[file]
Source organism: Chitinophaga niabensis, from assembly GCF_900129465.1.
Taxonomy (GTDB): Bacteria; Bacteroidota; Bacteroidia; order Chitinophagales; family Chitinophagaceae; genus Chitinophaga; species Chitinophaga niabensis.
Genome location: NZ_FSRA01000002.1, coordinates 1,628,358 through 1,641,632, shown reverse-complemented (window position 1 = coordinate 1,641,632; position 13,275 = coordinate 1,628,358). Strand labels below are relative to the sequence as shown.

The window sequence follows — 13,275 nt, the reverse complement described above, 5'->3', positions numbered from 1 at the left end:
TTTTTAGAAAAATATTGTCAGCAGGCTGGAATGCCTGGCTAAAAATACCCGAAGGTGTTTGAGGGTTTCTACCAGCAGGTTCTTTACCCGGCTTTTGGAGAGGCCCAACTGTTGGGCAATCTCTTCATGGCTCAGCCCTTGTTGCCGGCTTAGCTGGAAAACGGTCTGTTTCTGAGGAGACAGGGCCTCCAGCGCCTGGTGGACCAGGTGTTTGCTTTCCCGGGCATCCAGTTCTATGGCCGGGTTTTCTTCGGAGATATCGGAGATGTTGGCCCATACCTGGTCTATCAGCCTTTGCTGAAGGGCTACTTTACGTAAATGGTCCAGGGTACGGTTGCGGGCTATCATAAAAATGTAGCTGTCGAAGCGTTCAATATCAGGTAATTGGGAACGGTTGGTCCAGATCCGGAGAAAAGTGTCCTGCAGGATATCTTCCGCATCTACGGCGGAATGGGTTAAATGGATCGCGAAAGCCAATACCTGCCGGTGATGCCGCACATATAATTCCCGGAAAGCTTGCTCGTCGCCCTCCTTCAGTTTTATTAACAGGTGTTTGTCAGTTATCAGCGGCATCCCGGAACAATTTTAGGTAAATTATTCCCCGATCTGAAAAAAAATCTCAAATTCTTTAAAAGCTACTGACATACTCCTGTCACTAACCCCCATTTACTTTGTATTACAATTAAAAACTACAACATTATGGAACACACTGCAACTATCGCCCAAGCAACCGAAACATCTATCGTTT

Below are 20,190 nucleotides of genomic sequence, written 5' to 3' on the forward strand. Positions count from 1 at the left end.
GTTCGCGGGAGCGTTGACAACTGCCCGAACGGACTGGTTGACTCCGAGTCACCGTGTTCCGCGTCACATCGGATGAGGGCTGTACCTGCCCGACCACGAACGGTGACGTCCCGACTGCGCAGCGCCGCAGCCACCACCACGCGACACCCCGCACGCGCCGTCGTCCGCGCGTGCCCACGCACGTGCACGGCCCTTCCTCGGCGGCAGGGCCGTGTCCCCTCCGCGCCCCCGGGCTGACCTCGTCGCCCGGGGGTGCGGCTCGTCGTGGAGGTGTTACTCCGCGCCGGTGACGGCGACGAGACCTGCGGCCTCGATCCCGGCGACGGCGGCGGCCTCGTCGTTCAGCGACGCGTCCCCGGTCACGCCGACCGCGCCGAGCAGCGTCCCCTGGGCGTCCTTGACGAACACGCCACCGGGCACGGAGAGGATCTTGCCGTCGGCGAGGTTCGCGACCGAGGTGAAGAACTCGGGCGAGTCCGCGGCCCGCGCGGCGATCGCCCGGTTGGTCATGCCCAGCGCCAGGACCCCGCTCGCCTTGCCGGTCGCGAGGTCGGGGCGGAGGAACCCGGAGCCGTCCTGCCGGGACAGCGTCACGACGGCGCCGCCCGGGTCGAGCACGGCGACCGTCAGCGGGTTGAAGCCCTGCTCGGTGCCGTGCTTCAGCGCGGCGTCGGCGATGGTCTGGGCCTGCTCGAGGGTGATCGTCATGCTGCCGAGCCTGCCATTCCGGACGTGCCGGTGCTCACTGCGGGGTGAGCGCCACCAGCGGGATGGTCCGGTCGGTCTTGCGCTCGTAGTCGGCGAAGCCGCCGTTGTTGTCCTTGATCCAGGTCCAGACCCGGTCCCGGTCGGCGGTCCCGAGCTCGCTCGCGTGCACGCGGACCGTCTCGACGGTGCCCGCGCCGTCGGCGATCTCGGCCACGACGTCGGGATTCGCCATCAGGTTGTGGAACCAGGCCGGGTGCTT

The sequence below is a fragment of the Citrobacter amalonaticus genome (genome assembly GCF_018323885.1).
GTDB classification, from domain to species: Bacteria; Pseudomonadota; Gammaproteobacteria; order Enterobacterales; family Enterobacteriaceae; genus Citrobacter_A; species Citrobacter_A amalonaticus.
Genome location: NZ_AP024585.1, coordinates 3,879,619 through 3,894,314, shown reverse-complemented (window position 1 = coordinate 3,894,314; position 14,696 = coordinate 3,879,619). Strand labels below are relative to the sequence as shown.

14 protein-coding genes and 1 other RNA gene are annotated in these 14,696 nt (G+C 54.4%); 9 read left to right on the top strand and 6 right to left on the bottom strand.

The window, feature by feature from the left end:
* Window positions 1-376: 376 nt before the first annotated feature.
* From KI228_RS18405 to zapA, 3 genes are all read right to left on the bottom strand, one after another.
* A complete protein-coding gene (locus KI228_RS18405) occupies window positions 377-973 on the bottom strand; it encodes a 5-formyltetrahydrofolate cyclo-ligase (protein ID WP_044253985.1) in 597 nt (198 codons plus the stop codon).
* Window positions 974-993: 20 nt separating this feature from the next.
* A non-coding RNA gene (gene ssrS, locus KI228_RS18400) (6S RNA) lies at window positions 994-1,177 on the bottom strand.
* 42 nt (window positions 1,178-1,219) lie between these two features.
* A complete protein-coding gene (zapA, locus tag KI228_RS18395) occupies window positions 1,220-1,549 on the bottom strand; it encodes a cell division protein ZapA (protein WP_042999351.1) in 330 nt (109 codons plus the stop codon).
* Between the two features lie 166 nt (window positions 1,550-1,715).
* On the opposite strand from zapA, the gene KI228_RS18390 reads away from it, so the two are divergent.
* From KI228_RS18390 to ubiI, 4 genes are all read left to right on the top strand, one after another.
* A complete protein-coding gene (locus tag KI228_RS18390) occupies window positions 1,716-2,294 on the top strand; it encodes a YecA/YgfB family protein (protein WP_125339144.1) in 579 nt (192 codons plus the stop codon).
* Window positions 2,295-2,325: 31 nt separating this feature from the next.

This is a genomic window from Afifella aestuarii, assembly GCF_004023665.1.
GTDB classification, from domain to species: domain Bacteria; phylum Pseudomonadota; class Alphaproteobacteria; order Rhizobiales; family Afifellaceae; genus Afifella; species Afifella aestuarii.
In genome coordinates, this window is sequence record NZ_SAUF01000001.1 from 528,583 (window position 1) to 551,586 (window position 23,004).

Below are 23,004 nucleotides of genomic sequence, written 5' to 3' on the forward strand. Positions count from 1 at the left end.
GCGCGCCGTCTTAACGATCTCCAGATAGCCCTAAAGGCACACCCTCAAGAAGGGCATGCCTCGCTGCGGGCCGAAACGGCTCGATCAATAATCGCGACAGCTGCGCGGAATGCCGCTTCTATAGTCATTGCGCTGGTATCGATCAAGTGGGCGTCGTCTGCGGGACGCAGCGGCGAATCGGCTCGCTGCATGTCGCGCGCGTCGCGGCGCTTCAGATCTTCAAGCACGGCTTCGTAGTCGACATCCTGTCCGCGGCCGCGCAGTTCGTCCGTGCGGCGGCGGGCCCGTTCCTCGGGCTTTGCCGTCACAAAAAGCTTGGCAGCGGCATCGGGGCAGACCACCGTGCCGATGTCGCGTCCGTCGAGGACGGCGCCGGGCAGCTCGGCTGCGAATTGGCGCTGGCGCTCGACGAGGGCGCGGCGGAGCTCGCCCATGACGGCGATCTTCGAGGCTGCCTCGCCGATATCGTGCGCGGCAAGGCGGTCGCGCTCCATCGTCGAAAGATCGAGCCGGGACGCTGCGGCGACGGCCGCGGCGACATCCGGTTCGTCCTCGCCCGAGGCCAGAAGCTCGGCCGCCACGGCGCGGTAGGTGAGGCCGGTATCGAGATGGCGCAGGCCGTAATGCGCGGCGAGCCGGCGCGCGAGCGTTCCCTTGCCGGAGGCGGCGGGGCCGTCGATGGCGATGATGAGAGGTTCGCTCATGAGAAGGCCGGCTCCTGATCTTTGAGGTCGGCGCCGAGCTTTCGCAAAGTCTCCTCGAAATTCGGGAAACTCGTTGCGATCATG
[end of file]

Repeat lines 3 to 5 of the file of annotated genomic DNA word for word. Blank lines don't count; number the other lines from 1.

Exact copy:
Genome location: NZ_FSRA01000002.1, coordinates 1,628,358 through 1,641,632, shown reverse-complemented (window position 1 = coordinate 1,641,632; position 13,275 = coordinate 1,628,358). Strand labels below are relative to the sequence as shown.

The window sequence follows — 13,275 nt, the reverse complement described above, 5'->3', positions numbered from 1 at the left end:
TTTTTAGAAAAATATTGTCAGCAGGCTGGAATGCCTGGCTAAAAATACCCGAAGGTGTTTGAGGGTTTCTACCAGCAGGTTCTTTACCCGGCTTTTGGAGAGGCCCAACTGTTGGGCAATCTCTTCATGGCTCAGCCCTTGTTGCCGGCTTAGCTGGAAAACGGTCTGTTTCTGAGGAGACAGGGCCTCCAGCGCCTGGTGGACCAGGTGTTTGCTTTCCCGGGCATCCAGTTCTATGGCCGGGTTTTCTTCGGAGATATCGGAGATGTTGGCCCATACCTGGTCTATCAGCCTTTGCTGAAGGGCTACTTTACGTAAATGGTCCAGGGTACGGTTGCGGGCTATCATAAAAATGTAGCTGTCGAAGCGTTCAATATCAGGTAATTGGGAACGGTTGGTCCAGATCCGGAGAAAAGTGTCCTGCAGGATATCTTCCGCATCTACGGCGGAATGGGTTAAATGGATCGCGAAAGCCAATACCTGCCGGTGATGCCGCACATATAATTCCCGGAAAGCTTGCTCGTCGCCCTCCTTCAGTTTTATTAACAGGTGTTTGTCAGTTATCAGCGGCATCCCGGAACAATTTTAGGTAAATTATTCCCCGATCTGAAAAAAAATCTCAAATTCTTTAAAAGCTACTGACATACTCCTGTCACTAACCCCCATTTACTTTGTATTACAATTAAAAACTACAACATTATGGAACACACTGCAACTATCGCCCAAGCAACCGAAACATCTATCGTTT